The main body of my code is a simple state machine that I modeled as a machine that is either RESTING on a particular pattern or TRANSITIONING to another pattern. When transitioning I do a simple interpolation between my starting pattern and my ending pattern, so I am able to base the “current” pattern solely on the start, end, current frame number, and total number of frames.

struct state_s {
    uint8_t current;
    uint8_t frame_count;

    const struct cRGB *start;
    const struct cRGB *end;
uint8_t interpolate_color (uint8_t start, uint8_t end, uint8_t frame_count) {
    uint8_t res = start + ((end - start) / TRANSITION_FRAMES * (frame_count + 1));
    return res;

Finally, my state machine block is rather straightforward:

        switch (state.current) {
            case RESTING:
                state.current = TRANSITIONING;
            case TRANSITIONING:
                if (state.frame_count < TRANSITION_FRAMES) {
                    /* code to calculate write the current pattern */
                    state.frame_count = state.frame_count + 1;
                    _delay_ms(TRANSITION_TIME_MS / TRANSITION_FRAMES);
                } else {
                    state.current = RESTING;

Glue it all together and I get a program that displays a pattern for five seconds, then fades to the next one over the course of five seconds.

Program Loading

The final step to actually try out all of the work is to flash the program onto the chip. My Makefile provides a main.hex file, which is the AVR image to be sent to the controller. I use avrdude to do the programming. I include in my repository a Trinket-friendly, macOS version of avrdude.conf.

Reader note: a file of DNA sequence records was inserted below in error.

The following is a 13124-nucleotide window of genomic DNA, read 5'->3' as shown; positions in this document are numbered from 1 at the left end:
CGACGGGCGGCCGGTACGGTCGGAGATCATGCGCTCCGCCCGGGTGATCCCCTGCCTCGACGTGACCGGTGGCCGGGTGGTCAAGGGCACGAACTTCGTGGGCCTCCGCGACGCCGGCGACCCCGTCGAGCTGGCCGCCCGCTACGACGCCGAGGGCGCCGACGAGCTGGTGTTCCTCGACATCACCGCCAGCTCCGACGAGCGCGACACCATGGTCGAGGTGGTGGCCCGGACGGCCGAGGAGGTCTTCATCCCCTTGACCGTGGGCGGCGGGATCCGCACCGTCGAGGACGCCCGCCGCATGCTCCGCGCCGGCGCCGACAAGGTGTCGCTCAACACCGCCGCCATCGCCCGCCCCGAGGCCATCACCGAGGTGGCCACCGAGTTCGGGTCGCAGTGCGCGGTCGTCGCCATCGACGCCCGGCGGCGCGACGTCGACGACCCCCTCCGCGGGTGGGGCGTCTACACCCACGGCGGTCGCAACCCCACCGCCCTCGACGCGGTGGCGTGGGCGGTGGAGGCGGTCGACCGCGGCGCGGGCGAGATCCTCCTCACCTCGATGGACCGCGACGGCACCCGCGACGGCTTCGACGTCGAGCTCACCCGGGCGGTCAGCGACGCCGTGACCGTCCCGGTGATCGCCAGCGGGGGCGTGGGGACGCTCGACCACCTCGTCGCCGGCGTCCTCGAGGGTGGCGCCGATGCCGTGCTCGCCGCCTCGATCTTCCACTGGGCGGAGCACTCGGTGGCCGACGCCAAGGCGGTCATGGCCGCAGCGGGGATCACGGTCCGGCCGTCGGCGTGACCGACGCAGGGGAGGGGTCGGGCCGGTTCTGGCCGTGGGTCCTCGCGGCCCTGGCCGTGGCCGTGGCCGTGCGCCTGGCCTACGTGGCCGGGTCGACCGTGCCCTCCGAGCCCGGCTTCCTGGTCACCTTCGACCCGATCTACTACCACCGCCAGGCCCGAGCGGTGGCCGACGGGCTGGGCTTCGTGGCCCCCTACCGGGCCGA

Every time I try programming, I have to do it twice in a row. The first time always fails with a checksum error, and the second time succeeds. I have no idea why this happens, but I made a script that does it for me:

avrdude -c usbtiny -p attiny85 -U flash:w:main.hex
sleep 5
avrdude -c usbtiny -p attiny85 -D -U flash:w:main.hex

Note that the two avrdude commands differ. Just issuing the command with -D gives me one checksum error. Issuing the command with the -D gives a different checksum error. Issuing the two commands in this order… just works? Let me know if you know why and especially if you can tell me the correct way of running the command.

Making sure to use a data cable, plug the Trinket into a USB port. The Trinket seems to automatically go into programming mode if it detects a data cable, so just run the script above. When the programming is done, the Trinket should immediately start running the application!

More things!

I still have more that I want to do. I want to get an RGB pixel jewel and wrap it into a wearable form. I want to add a bisexual pride flag. And I want to show it off!

And then I want to start on my Halloween costume. I have a Lapis Lazuli costume that I have wanted to make for years, and now I can add lights into the design. When I do this costume, instead of using a Trinket I want to drop down to a bare AtTiny85 so I can make the electronics as compact as possible.

But more than this, I want to do more work based on a Beagle Bone or other embedded Linux platform so I can use the i2c bus to link together sensors and lights with some logic. I have already done experiments with this and I am looking forward to figuring out how to mount sensors and lights on a piece of clothing.

More references

Dreamer, Shaper, Seeker, Maker